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Conversely, activation of infected macrophages by IL-4 or IL-13, cytokines produced by a TH2-type response, induces a distinct metabolic programme in macrophages that are likely to promote amastigote growth (Sacks and Anderson, 2004). Alternatively activated macrophages are more dependent on mitochondrial respiration for energy and display a marked increase in levels of expression of arginase-1 (Gordon, 2003). Arginase cleaves arginine into ornithine and urea, the precursors for polyamine biosynthesis and competitive inhibitors of NOS2 (Gordon, 2003). Leishmania induce a transient TH2 IL-4 response in genetically resistant mice (prior to establishment of a robust TH1 response), and a persistent TH2 IL-4/IL-10 response in susceptible mice strains (Sacks and Anderson, 2004). Alternative activation of infected macrophages by IL-4/IL-13 and IL-10 clearly promotes amastigote growth, at least in part, by increasing availability of essential nutrients. First, increases in parasite load in both healing and non-healing strains of mice are associated with induction of arginase-1, while resolution of infection in healing mice is associated with reduced host arginase activity (Iniesta et al., 2005; Kropf et al., 2005). Arginase-1 activity also increases when infected macrophages are stimulated with cytokines such as IL-4 and IL-10, that are associated with non-healing phenotype and uncontrolled parasite growth (Sacks and Anderson, 2004; Kropf et al., 2005). Second, inhibitors of arginase-1 reduce the parasite load in Leishmania-infected BALB/c mice (Iniesta et al., 2001; Kropf et al., 2005), while provision of exogenous l-ornithine reverses the effects of these inhibitors and prevents parasite killing in IFN-γ and LPS-activated macrophages (Iniesta et al., 2001). Finally, L. major strains containing elevated levels of arginase induce a more robust pathology in IL-4-deficient BALB/c mice, suggesting that metabolites downstream of arginine are growth limiting for amastigote growth (Kropf et al., 2003). An implication of these observations is that arginine, polyamines and possibly other small metabolites are imported into the phagolysosome from the host cytosol. Little is known about metabolite transporters in the phagolysosome membrane, although a polyanion transporter is thought to occur in Leishmania-occupied phagolysosomes (Schaible et al., 1999).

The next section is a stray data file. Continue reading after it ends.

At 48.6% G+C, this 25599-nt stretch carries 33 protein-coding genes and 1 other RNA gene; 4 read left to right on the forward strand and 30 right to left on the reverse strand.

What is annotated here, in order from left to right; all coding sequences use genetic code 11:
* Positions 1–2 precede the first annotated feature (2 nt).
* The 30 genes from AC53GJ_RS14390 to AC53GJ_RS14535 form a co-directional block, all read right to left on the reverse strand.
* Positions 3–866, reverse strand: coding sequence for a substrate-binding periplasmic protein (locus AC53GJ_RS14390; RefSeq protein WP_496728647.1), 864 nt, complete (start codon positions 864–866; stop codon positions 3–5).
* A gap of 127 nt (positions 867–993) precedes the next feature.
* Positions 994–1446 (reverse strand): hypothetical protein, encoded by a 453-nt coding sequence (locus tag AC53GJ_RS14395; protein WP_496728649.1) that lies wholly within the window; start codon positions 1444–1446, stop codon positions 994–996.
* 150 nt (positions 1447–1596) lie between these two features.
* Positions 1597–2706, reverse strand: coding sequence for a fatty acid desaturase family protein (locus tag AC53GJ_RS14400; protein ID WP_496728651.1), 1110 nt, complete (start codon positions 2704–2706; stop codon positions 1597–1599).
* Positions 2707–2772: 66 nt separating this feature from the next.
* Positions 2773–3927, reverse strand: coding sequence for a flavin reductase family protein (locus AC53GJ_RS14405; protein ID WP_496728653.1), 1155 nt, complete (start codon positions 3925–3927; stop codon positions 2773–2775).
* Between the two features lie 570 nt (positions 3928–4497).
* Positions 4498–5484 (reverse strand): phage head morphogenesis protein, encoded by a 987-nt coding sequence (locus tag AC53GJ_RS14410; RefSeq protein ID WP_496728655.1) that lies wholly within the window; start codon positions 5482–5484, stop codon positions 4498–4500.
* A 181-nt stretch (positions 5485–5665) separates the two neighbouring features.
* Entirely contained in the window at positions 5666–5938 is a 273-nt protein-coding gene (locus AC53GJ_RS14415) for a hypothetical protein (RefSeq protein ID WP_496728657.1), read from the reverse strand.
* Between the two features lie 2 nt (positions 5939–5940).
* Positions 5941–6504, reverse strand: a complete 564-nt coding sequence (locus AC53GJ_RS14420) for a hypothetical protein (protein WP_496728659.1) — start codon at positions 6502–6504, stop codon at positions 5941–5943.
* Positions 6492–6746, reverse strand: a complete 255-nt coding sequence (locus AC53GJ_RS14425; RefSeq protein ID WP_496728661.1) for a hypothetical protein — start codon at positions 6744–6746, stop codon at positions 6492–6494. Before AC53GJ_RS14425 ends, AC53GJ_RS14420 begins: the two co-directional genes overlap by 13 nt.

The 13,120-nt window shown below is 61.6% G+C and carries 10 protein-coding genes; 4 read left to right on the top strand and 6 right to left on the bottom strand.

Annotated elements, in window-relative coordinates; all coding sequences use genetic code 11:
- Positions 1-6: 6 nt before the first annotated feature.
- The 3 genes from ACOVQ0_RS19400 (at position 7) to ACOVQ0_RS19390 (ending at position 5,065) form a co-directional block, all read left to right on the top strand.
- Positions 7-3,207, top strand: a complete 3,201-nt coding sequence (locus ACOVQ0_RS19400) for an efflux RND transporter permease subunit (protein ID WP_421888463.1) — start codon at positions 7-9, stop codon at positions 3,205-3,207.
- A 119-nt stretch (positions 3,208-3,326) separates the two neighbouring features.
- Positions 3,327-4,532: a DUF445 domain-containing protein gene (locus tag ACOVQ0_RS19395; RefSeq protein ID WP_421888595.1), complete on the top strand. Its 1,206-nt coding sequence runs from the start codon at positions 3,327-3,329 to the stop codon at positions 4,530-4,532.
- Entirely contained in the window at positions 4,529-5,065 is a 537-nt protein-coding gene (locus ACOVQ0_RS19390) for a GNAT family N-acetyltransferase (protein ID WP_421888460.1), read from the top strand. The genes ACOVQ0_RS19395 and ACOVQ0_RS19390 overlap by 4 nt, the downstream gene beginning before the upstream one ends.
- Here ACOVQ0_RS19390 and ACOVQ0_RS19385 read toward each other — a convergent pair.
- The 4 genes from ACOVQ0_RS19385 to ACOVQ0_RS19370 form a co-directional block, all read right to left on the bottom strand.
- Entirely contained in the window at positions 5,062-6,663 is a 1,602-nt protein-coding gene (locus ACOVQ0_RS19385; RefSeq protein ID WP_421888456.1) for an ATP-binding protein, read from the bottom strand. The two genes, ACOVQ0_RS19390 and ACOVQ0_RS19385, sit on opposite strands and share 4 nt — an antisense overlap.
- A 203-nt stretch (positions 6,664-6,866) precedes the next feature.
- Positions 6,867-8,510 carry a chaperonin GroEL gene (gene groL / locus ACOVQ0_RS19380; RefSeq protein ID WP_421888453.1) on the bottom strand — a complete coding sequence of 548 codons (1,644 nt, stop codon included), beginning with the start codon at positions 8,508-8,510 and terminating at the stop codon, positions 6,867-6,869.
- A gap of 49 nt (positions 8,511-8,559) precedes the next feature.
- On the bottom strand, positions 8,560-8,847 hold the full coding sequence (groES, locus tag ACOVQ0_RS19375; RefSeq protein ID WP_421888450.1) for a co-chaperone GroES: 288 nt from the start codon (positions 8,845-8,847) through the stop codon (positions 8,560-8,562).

To further add to the complexity of the Leishmania–macrophage interaction, there are indications that different species of Leishmania modulate macrophage signalling pathways and metabolism to different extents. For example, activation of L. major-infected macrophages with low levels of IFN-γ is sufficient to clear intracellular amastigotes. In contrast, treatment of L. amazonensis-infected macrophages with IFN-γ promotes intracellular amastigote growth (Qi et al., 2004). IFN-γ treatment stimulated arginine uptake, but did not stimulate NOS2 activity or decrease arginase activity in the infected macrophages (Wanasen et al., 2007). Leishmania amazonensis amastigotes therefore appear to induce a unique activation state in the host cell in which cytosolic levels of arginine are elevated but not further catabolized. Modulation of host cell responses to L. major amastigote infection has also been observed in human THP-1 macrophages (Dogra et al., 2007). Interestingly, apoptotic cells can induce a similar activation state in macrophages in which NOS2 activity is not downregulated, but arginase II activity is elevated and the flux into the polyamine pathway increased (Johann et al., 2007). Leishmania amastigotes appear to mimic apoptotic cells and could direct subsequent host cell responses by engagement of specific receptors and associated signalling pathways. Alternatively, there is increasing evidence that some amastigote proteins can be exported to the host cytoplasm and directly modulate host cell signalling pathways, although the mechanisms underlying this process are poorly defined (Kima, 2007).